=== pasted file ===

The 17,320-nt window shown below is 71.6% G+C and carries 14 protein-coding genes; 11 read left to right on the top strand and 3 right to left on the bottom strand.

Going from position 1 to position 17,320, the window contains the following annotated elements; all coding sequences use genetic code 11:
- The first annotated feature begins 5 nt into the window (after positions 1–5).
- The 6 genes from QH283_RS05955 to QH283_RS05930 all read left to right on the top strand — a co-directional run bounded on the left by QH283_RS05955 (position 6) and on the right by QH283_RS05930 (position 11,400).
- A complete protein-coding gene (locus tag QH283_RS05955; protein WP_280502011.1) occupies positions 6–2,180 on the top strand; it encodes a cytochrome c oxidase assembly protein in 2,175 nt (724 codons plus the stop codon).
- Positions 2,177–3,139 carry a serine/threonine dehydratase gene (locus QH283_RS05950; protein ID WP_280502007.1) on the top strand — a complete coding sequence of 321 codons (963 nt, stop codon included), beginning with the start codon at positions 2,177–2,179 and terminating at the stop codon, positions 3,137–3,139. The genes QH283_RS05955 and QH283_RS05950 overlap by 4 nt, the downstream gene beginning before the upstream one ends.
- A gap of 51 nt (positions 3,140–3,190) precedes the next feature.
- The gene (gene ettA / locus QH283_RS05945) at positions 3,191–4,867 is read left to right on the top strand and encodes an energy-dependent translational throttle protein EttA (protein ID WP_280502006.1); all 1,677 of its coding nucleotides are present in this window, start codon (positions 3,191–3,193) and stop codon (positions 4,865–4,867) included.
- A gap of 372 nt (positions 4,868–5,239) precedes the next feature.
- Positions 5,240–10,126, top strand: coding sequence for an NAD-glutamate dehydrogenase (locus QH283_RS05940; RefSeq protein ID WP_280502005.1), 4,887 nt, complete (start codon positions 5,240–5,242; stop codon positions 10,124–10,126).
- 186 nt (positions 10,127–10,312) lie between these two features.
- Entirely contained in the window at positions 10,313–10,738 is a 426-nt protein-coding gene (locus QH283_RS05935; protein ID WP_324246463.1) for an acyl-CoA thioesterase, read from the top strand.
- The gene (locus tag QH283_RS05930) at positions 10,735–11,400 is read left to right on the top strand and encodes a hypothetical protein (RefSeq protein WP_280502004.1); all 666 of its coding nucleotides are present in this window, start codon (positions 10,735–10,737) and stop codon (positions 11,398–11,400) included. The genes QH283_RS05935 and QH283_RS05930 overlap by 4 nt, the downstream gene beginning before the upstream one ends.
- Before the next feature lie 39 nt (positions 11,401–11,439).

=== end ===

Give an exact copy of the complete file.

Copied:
The 17,320-nt window shown below is 71.6% G+C and carries 14 protein-coding genes; 11 read left to right on the top strand and 3 right to left on the bottom strand.

Going from position 1 to position 17,320, the window contains the following annotated elements; all coding sequences use genetic code 11:
- The first annotated feature begins 5 nt into the window (after positions 1–5).
- The 6 genes from QH283_RS05955 to QH283_RS05930 all read left to right on the top strand — a co-directional run bounded on the left by QH283_RS05955 (position 6) and on the right by QH283_RS05930 (position 11,400).
- A complete protein-coding gene (locus tag QH283_RS05955; protein WP_280502011.1) occupies positions 6–2,180 on the top strand; it encodes a cytochrome c oxidase assembly protein in 2,175 nt (724 codons plus the stop codon).
- Positions 2,177–3,139 carry a serine/threonine dehydratase gene (locus QH283_RS05950; protein ID WP_280502007.1) on the top strand — a complete coding sequence of 321 codons (963 nt, stop codon included), beginning with the start codon at positions 2,177–2,179 and terminating at the stop codon, positions 3,137–3,139. The genes QH283_RS05955 and QH283_RS05950 overlap by 4 nt, the downstream gene beginning before the upstream one ends.
- A gap of 51 nt (positions 3,140–3,190) precedes the next feature.
- The gene (gene ettA / locus QH283_RS05945) at positions 3,191–4,867 is read left to right on the top strand and encodes an energy-dependent translational throttle protein EttA (protein ID WP_280502006.1); all 1,677 of its coding nucleotides are present in this window, start codon (positions 3,191–3,193) and stop codon (positions 4,865–4,867) included.
- A gap of 372 nt (positions 4,868–5,239) precedes the next feature.
- Positions 5,240–10,126, top strand: coding sequence for an NAD-glutamate dehydrogenase (locus QH283_RS05940; RefSeq protein ID WP_280502005.1), 4,887 nt, complete (start codon positions 5,240–5,242; stop codon positions 10,124–10,126).
- 186 nt (positions 10,127–10,312) lie between these two features.
- Entirely contained in the window at positions 10,313–10,738 is a 426-nt protein-coding gene (locus QH283_RS05935; protein ID WP_324246463.1) for an acyl-CoA thioesterase, read from the top strand.
- The gene (locus tag QH283_RS05930) at positions 10,735–11,400 is read left to right on the top strand and encodes a hypothetical protein (RefSeq protein WP_280502004.1); all 666 of its coding nucleotides are present in this window, start codon (positions 10,735–10,737) and stop codon (positions 11,398–11,400) included. The genes QH283_RS05935 and QH283_RS05930 overlap by 4 nt, the downstream gene beginning before the upstream one ends.
- Before the next feature lie 39 nt (positions 11,401–11,439).